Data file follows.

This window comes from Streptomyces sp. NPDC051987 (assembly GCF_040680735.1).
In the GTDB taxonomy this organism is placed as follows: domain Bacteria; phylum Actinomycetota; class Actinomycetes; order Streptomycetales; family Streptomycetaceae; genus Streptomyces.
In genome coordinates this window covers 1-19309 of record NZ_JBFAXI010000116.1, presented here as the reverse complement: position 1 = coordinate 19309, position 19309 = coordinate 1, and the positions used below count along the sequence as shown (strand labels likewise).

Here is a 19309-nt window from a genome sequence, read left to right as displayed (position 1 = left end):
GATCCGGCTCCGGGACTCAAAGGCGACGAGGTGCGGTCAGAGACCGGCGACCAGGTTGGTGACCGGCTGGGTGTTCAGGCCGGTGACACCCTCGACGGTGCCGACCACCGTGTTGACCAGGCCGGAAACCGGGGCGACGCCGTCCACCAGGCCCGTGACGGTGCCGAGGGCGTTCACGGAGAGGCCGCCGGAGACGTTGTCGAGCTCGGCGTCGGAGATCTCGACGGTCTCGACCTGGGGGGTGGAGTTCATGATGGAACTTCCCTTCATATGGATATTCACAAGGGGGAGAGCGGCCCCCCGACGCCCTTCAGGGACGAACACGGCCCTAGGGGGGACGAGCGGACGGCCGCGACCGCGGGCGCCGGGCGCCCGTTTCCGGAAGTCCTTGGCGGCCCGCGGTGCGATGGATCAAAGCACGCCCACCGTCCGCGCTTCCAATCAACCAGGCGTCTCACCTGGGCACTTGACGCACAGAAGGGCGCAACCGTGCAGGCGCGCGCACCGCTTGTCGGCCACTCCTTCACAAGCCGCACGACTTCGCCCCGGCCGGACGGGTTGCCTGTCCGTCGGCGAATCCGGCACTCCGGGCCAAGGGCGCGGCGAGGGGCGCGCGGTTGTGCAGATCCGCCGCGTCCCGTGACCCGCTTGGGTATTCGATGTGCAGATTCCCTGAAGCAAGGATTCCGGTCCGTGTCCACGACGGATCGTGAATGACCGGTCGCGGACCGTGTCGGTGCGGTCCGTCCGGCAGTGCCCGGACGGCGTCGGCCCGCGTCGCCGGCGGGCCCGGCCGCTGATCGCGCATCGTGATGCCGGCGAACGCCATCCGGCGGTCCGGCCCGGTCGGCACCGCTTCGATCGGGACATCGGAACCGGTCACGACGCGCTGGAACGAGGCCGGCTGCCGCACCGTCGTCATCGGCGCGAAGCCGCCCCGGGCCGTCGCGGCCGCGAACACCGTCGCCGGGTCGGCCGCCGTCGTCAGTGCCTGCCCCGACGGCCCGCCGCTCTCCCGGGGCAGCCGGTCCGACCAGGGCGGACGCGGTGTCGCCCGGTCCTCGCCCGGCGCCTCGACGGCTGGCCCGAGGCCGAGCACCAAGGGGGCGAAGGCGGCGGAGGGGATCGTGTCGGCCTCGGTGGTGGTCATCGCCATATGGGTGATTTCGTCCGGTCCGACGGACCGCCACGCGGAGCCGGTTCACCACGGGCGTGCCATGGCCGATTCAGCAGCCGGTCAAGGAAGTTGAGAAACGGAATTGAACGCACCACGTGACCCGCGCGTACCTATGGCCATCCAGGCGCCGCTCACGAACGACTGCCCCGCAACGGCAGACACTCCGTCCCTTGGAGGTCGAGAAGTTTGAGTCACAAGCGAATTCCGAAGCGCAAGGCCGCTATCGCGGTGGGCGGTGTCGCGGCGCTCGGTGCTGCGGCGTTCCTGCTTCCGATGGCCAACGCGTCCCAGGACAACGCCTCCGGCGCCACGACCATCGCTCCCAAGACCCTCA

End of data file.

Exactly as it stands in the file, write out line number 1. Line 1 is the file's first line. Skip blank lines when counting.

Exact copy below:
This window comes from Streptomyces sp. NPDC051987 (assembly GCF_040680735.1).